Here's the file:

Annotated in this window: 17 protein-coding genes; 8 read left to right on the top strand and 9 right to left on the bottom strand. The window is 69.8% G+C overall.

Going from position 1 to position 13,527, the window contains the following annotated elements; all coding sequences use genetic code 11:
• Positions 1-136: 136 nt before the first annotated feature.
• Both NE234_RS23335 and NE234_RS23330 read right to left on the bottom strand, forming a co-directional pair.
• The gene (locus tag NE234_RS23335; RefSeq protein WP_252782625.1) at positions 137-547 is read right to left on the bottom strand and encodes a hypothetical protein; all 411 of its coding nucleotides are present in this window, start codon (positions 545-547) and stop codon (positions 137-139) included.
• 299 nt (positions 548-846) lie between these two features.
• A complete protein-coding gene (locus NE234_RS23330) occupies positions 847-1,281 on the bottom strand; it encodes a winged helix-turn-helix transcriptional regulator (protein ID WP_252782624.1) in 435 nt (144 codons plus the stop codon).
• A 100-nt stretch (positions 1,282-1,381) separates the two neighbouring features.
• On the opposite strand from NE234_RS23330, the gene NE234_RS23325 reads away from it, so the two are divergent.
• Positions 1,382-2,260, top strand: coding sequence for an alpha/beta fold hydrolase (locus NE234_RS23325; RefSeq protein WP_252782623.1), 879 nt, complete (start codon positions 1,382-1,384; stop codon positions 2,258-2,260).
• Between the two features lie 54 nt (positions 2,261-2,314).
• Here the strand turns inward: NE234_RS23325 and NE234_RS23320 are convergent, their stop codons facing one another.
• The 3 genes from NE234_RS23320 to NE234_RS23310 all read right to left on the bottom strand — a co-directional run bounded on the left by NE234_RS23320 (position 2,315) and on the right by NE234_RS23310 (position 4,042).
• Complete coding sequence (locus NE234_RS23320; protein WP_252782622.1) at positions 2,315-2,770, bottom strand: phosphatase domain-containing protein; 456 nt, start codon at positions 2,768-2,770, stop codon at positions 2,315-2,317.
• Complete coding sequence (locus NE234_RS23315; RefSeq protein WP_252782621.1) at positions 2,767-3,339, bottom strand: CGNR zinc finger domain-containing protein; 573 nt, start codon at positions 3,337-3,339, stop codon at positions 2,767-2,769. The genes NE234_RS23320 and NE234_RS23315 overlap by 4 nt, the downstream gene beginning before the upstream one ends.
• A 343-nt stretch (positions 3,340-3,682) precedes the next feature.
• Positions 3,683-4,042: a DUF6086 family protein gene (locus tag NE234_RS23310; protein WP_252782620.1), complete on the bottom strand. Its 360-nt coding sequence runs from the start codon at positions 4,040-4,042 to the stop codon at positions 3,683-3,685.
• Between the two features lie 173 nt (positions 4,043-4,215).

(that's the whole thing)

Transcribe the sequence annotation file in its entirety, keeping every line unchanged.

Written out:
Annotated in this window: 17 protein-coding genes; 8 read left to right on the top strand and 9 right to left on the bottom strand. The window is 69.8% G+C overall.

Going from position 1 to position 13,527, the window contains the following annotated elements; all coding sequences use genetic code 11:
• Positions 1-136: 136 nt before the first annotated feature.
• Both NE234_RS23335 and NE234_RS23330 read right to left on the bottom strand, forming a co-directional pair.
• The gene (locus tag NE234_RS23335; RefSeq protein WP_252782625.1) at positions 137-547 is read right to left on the bottom strand and encodes a hypothetical protein; all 411 of its coding nucleotides are present in this window, start codon (positions 545-547) and stop codon (positions 137-139) included.
• 299 nt (positions 548-846) lie between these two features.
• A complete protein-coding gene (locus NE234_RS23330) occupies positions 847-1,281 on the bottom strand; it encodes a winged helix-turn-helix transcriptional regulator (protein ID WP_252782624.1) in 435 nt (144 codons plus the stop codon).
• A 100-nt stretch (positions 1,282-1,381) separates the two neighbouring features.
• On the opposite strand from NE234_RS23330, the gene NE234_RS23325 reads away from it, so the two are divergent.
• Positions 1,382-2,260, top strand: coding sequence for an alpha/beta fold hydrolase (locus NE234_RS23325; RefSeq protein WP_252782623.1), 879 nt, complete (start codon positions 1,382-1,384; stop codon positions 2,258-2,260).
• Between the two features lie 54 nt (positions 2,261-2,314).
• Here the strand turns inward: NE234_RS23325 and NE234_RS23320 are convergent, their stop codons facing one another.
• The 3 genes from NE234_RS23320 to NE234_RS23310 all read right to left on the bottom strand — a co-directional run bounded on the left by NE234_RS23320 (position 2,315) and on the right by NE234_RS23310 (position 4,042).
• Complete coding sequence (locus NE234_RS23320; protein WP_252782622.1) at positions 2,315-2,770, bottom strand: phosphatase domain-containing protein; 456 nt, start codon at positions 2,768-2,770, stop codon at positions 2,315-2,317.
• Complete coding sequence (locus NE234_RS23315; RefSeq protein WP_252782621.1) at positions 2,767-3,339, bottom strand: CGNR zinc finger domain-containing protein; 573 nt, start codon at positions 3,337-3,339, stop codon at positions 2,767-2,769. The genes NE234_RS23320 and NE234_RS23315 overlap by 4 nt, the downstream gene beginning before the upstream one ends.
• A 343-nt stretch (positions 3,340-3,682) precedes the next feature.
• Positions 3,683-4,042: a DUF6086 family protein gene (locus tag NE234_RS23310; protein WP_252782620.1), complete on the bottom strand. Its 360-nt coding sequence runs from the start codon at positions 4,040-4,042 to the stop codon at positions 3,683-3,685.
• Between the two features lie 173 nt (positions 4,043-4,215).